The reversal of currency flows in and out of China is continuing. The PBoC published data on Tuesday showing that the country’s banks were net sellers of yuan in July, selling Rmb3.8bn or $587m. As the WSJ’s Tom Orlik explains, this means that the banks’ foreign exchange purchases are lower than the monthly inflows from trade and investment, and it suggests some “hot money” is leaving — possibly in part because exporters and importers no longer want to settle in yuan.
Of course this is only a change in the direction of flows — and a small one when viewed in context. The chart below from Chinascope Financial demonstrates how, while the trend has been negative since September 2010 and particularly since September 2011, the banks’ overall forex position hasn’t changed that much in the past year: Read more
Meanwhile, in the domestic banking scene… [See part 1 on capital outflows here.]
China’s financial system stability is increasingly intertwined with its shadow banking system — which is big, according to various tallies. Bank of America Merrill Lynch says it accounts for a quarter of all bank loans, with the biggest segments being wealth management products or WMPs (8 per cent) and trust companies (8.9 per cent). Fitch Ratings says that WMPs now account for about 16 per cent of all commercial bank deposits; KPMG says trust companies will overtake insurance to become the second-biggest component of the financial sector. Read more
Izzy wrote in May how China’s Rmb exodus is a huge (and still little-explored) story for the world economy, and it’s one that won’t be going away as China recorded a net capital account deficit in Q2. We’re wondering now how this might collide with risks to domestic liquidity — specifically, whether a combination of Rmb exodus and local banking problems might affect the People’s Bank of China’s ability to maintain financial stability?
A very brief recap on the Chinese foreign reserves-domestic liquidity nexus: Read more
Mitt Romney, aspiring US president-to-be, has notoriously declared that if he ever takes office he will immediately name China a “currency manipulator”.
This, of course, is an ironic turn of events, given that China stopped being an outright currency manipulator a while ago. Read more
First, in a sign that Chinese woes are definitely rising and that authorities are now sufficiently concerned, we bring you news that China cut rates on Thursday (via Bloomberg):
China cut interest rates for the first time since 2008, stepping up efforts to combat a deepening economic slowdown as Europe’s worsening debt crisis threatens global growth. The one-year deposit rate will drop to 3.25 percent from 3.5 percent effective tomorrow, the People’s Bank of China said on its website today. The one-year lending rate will fall to 6.31 percent from 6.56 percent. Banks can offer a 20 percent discount to the benchmark lending rate, the PBOC said, widening from a previous 10 percent. Read more
All that gradual exchange flexibility, and yet the renminbi is only weakening:
FT Alphaville has been focusing on signs that China may be suffering a “capital outflow” problem.
We also think global markets may be under appreciating the problem. Read more
One reserve currency to rule them all.
But does it need to be this way? Or is it indeed possible to have two, or even several such currencies? Or to get straight to the heart of it: can the euro or Chinese yuan ever have the status of the US dollar? Read more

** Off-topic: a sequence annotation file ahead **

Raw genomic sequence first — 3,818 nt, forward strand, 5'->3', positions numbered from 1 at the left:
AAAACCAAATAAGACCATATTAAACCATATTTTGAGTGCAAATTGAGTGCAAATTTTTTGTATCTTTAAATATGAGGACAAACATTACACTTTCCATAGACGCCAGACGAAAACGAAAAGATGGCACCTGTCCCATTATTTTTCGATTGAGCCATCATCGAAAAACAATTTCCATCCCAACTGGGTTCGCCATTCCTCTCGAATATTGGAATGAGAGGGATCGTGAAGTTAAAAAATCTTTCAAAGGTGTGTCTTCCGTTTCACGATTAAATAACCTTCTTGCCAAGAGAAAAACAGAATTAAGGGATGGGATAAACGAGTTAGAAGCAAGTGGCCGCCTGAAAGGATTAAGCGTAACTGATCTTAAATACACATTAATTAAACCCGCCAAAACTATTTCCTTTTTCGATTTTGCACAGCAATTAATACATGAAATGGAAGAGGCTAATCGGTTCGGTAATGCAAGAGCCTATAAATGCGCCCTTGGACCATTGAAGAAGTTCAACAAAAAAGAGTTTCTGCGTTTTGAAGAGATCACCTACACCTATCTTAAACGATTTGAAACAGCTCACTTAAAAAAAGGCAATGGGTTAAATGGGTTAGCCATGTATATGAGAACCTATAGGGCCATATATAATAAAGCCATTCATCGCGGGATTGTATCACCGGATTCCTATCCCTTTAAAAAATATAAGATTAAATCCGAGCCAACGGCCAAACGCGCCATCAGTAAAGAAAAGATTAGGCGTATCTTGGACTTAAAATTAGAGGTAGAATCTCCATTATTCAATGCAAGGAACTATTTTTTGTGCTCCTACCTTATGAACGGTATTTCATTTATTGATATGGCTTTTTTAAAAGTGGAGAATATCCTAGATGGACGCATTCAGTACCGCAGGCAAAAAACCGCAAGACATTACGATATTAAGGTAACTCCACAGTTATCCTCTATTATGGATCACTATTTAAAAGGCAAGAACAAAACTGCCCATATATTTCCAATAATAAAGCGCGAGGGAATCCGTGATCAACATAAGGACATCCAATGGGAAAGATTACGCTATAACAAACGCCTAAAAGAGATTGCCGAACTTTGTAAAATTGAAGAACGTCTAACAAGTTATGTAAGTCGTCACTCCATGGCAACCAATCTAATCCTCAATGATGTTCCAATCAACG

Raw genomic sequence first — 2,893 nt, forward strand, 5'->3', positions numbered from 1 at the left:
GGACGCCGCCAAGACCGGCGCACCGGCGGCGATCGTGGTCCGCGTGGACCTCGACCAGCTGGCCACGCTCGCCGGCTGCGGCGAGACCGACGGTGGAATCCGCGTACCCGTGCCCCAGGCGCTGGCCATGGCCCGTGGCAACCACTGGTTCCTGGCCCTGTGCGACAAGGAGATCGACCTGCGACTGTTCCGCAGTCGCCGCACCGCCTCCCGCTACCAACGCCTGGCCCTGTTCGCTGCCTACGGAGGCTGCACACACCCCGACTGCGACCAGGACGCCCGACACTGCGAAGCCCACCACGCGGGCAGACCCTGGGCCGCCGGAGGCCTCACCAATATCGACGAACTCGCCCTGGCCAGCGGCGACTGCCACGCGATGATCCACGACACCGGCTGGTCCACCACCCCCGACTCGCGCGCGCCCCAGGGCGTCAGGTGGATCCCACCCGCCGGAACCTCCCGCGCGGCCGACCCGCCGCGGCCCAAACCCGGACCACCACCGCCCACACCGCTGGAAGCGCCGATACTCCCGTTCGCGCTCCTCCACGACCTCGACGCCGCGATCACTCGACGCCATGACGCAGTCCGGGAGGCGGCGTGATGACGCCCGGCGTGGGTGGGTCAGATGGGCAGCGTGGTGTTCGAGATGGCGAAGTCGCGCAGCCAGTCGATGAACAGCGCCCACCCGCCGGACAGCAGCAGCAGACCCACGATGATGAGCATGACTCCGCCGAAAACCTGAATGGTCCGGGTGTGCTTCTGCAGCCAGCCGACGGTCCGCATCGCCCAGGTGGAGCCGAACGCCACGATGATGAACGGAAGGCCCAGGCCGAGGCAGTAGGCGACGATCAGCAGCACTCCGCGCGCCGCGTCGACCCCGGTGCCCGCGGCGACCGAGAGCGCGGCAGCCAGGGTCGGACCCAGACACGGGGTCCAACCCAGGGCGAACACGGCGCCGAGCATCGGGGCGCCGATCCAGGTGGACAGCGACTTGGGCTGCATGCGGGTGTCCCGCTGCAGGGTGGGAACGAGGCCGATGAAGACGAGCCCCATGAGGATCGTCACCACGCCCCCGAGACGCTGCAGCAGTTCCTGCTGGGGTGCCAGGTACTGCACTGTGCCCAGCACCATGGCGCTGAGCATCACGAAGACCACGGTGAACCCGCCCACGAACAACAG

There is a huge developing story in China’s currency, the renminbi.
After years of structural under-valuation, things are changing. Read more
Pretty much every China watcher, including us, has written in recent months about how reserve ratio requirement (RRR) cuts by the People’s Bank of China are not necessarily about credit easing. In fact these days, an RRR cut is not so much a move to make more credit available as it is to avoid reductions in liquidity.
Mark Dow, portfolio manager at Pharo Management, has a nice explanation of how this is, and where the RRR fits into the PBoC’s broader monetary policy. It starts with the policymakers’ credit expansion targets, which are believed to be about Rmb8tn to 8.5tn this year: Read more
That’s pronounced a bit like “Joe”, but with a softer ‘g’ sound. According to Standard Chartered you need to start practising – because People’s Bank of China governor Zhou Xiaochuan is “the world’s central banker”.
StanChart note that everyone already knows China has the world’s largest stock of M2 money. Read more
Does China’s decision to expand the allowed trading range for the yuan signal something significant for the country’s economy? Like, everything is roses?
We’re just asking because a Reuters analysis piece argues that this is the case: Read more
Bloomberg reports on staling housing markets in Asia that have been hit by government efforts to prevent the real estate bubbles that Western economies have seen burst over the last few years. Property prices in Hong Kong have decreased by 6 per cent since June and Barclays analysts estimate a drop of 25 per cent could be seen by 2013. Would be Hong Kong homebuyers have to find large deposits, as well as stumping up extra transaction taxes and facing rising interest rates. The WSJ reports that banks in Hong Kong have also been seeing a decline in yuan deposits as increasing amounts of the currency is used to pay mainland suppliers. The outflow of deposits, as well as tighter lending conditions in China have motivated banks in Hong Kong to raise additional yuan funds in order to move further into the market. Flight to the to US dollar has also led to decreases in deposits.